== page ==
An ethanol production facility was recently sold to a Nebraska firm. Map via Google.

An ethanol production facility was recently sold to a Nebraska firm. Map via Google.

After an attempt by its creditors to force it into bankruptcy, the former operator of an on-again, off-again local ethanol plant has put itself into Chapter 11.

Vireol Bio Energy, which until a sale in late October operated the 55-acre ethanol production facility at 701 S. Sixth Ave. in Hopewell, was granted permission to enter bankruptcy protection earlier this month.

It sought a safe haven following a push by a handful of Vireol creditors who claim the company and its affiliates left a trail of unpaid bills in the wake of selling the Hopewell plant to a Nebraska firm for $18 million.

The creditors, which include a division of Dominion Resources, filed an involuntary bankruptcy petition for Vireol last month, asking the court to determine whether the company can be forced into Chapter 7 to liquidate any remaining assets.

On Dec. 4, Vireol asked the bankruptcy court to have the case converted to a standard Chapter 11 case. The company admits in court filings that it is not paying its debts. Judge Keith Phillips granted the request on Dec. 14.

Attorney Bruce Arkema of DurretteCrump is representing Vireol. He said putting the company into Chapter 11 was an alternative that will allow any remaining Vireol assets to be found and potentially paid out to creditors.

He said one main remaining asset is known: A state program, which pays 10 cents for each gallon of biofuel produced, still owes Vireol money for its time in business in Hopewell.

The company, which has ties to affiliates in the United Kingdom, was offered numerous state and local incentives when it began operations in Hopewell to much fanfare in early 2014. It ceased operations at the plant just prior to selling it to Omaha, Nebraska-based Green Plains.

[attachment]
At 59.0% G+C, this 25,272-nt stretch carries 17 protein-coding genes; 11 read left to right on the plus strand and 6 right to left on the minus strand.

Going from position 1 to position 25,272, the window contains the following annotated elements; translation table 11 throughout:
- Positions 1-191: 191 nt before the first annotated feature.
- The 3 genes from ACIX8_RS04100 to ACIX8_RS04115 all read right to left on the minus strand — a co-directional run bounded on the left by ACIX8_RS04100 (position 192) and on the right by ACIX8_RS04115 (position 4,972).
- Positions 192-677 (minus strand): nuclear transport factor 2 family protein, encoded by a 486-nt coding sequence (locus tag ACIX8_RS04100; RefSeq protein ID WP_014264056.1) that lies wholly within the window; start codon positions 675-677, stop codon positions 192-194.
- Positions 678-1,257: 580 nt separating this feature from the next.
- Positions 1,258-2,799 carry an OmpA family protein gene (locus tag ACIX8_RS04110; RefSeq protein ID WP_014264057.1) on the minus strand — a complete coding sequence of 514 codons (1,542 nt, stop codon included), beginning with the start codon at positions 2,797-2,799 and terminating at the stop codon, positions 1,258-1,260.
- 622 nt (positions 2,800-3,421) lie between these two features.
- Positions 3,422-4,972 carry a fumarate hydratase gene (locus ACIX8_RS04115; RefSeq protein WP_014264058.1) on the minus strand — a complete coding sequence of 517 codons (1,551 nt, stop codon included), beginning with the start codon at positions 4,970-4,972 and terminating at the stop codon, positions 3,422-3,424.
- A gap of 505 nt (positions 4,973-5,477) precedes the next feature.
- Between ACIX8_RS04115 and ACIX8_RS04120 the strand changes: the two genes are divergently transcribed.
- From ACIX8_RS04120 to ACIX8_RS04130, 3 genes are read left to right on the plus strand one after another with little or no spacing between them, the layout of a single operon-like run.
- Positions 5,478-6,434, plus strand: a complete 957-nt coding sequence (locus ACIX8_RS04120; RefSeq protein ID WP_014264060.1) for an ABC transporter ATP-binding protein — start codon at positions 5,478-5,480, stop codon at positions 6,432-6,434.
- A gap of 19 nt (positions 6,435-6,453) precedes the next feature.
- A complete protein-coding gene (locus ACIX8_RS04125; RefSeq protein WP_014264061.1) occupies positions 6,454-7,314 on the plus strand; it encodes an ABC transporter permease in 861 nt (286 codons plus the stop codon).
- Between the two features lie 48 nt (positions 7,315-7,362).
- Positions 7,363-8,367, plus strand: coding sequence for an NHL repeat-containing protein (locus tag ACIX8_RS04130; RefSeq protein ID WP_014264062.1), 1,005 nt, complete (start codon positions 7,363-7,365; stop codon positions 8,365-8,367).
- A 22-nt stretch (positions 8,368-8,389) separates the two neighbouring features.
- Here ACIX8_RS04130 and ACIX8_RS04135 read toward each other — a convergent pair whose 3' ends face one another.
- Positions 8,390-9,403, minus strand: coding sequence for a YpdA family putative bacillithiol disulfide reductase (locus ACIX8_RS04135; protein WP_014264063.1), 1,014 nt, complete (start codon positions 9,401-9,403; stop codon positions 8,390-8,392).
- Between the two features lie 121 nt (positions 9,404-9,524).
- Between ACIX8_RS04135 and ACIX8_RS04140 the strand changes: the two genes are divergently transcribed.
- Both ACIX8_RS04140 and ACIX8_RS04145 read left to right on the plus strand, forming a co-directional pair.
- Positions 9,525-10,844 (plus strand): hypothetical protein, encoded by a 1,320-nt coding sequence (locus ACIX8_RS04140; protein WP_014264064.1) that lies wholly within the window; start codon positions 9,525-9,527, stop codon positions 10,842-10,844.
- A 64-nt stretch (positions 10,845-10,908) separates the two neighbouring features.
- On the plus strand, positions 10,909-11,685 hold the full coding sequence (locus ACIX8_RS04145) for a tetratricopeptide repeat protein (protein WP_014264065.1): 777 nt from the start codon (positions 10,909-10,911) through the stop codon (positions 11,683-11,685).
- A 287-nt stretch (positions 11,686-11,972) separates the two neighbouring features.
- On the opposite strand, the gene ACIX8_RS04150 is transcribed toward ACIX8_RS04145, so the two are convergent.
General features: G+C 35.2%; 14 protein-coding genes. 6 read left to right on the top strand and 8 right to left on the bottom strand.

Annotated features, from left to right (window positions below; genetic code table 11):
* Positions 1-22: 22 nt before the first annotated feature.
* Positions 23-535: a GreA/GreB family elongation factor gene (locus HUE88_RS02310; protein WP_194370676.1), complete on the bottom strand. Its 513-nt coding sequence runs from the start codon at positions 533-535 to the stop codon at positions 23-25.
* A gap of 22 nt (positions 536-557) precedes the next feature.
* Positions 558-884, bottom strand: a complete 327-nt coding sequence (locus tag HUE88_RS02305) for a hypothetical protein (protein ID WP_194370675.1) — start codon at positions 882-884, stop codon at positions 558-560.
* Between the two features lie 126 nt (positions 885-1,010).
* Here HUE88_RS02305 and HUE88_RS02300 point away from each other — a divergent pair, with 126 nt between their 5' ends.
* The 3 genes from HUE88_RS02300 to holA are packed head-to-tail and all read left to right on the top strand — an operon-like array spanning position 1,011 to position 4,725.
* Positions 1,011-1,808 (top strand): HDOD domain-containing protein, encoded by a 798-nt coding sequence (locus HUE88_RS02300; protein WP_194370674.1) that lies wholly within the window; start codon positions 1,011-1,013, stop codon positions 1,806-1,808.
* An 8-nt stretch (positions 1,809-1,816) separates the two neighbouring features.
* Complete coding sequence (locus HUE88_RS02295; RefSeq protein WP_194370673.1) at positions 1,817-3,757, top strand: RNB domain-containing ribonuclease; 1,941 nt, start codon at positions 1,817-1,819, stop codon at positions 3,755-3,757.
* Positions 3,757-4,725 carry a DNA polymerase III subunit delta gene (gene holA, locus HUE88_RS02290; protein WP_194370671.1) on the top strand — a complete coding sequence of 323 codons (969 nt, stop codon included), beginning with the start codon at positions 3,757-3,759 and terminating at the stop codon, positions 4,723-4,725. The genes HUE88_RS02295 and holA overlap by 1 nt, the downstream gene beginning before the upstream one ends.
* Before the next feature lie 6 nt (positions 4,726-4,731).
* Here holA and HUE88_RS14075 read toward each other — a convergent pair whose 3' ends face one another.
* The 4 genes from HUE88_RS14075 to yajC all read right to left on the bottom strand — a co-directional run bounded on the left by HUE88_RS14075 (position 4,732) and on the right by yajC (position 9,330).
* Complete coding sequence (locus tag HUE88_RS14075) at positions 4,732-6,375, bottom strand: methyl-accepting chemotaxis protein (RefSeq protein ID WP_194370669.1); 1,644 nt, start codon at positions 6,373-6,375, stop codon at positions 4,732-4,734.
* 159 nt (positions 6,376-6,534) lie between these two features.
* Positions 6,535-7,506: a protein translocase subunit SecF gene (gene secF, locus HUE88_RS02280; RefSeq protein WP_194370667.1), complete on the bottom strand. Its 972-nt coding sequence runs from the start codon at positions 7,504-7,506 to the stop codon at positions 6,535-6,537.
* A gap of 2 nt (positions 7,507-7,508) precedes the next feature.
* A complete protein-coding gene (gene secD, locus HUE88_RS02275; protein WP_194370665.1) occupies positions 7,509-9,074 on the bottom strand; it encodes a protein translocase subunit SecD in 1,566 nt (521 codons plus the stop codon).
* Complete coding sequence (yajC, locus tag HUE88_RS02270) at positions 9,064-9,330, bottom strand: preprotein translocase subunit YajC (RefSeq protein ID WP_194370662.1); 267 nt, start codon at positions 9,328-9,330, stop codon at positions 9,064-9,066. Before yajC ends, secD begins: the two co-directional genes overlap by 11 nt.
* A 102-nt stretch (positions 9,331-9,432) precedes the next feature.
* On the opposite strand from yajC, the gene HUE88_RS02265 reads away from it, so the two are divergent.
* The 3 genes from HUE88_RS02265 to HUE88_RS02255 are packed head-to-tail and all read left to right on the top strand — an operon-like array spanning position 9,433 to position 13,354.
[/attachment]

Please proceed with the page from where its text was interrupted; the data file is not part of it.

The city of Hopewell and the state are now looking into whether some of that money – separate from the incentive money Arkema spoke of – should be paid back given the company’s lack of long-term performance. Arkema said the payment for production grants is not in dispute.

In addition to Dominion, Vireol’s other creditors include Southern Construction Utilities and West End Machine & Welding. They claim to be owed nearly $2 million combined.

Ultimately, the Chapter 11 case will likely either transition through a reorganization plan that will plot out how it will pay back at least some money to creditors, or it could be dismissed if all sides agree on how remaining assets might be distributed.

The ethanol facility in question was built in 2010 to convert corn and other grains into ethanol as a fuel additive. Green Plains, the plant’s third owner in five years, says it will look to invest $6 million to $7 million to upgrade the facility and make it more efficient. The plant has the capacity to produce 60 million gallons of ethanol annually.